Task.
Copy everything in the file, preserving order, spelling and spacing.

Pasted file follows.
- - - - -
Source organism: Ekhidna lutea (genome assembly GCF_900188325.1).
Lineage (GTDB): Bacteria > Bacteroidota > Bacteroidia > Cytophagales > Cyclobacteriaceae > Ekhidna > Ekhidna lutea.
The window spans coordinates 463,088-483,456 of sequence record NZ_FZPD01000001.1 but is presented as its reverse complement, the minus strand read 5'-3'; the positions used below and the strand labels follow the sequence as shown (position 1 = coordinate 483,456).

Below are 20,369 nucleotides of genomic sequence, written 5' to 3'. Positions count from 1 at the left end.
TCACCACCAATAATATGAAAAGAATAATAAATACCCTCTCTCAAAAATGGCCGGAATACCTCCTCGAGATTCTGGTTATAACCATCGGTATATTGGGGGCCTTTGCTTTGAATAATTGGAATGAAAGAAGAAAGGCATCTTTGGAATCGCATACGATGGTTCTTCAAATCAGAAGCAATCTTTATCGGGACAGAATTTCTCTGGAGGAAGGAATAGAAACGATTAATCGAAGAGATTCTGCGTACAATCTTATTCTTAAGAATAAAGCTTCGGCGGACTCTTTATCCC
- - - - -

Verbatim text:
Source organism: Ekhidna lutea (genome assembly GCF_900188325.1).
Lineage (GTDB): Bacteria > Bacteroidota > Bacteroidia > Cytophagales > Cyclobacteriaceae > Ekhidna > Ekhidna lutea.
The window spans coordinates 463,088-483,456 of sequence record NZ_FZPD01000001.1 but is presented as its reverse complement, the minus strand read 5'-3'; the positions used below and the strand labels follow the sequence as shown (position 1 = coordinate 483,456).

Below are 20,369 nucleotides of genomic sequence, written 5' to 3'. Positions count from 1 at the left end.
TCACCACCAATAATATGAAAAGAATAATAAATACCCTCTCTCAAAAATGGCCGGAATACCTCCTCGAGATTCTGGTTATAACCATCGGTATATTGGGGGCCTTTGCTTTGAATAATTGGAATGAAAGAAGAAAGGCATCTTTGGAATCGCATACGATGGTTCTTCAAATCAGAAGCAATCTTTATCGGGACAGAATTTCTCTGGAGGAAGGAATAGAAACGATTAATCGAAGAGATTCTGCGTACAATCTTATTCTTAAGAATAAAGCTTCGGCGGACTCTTTATCCC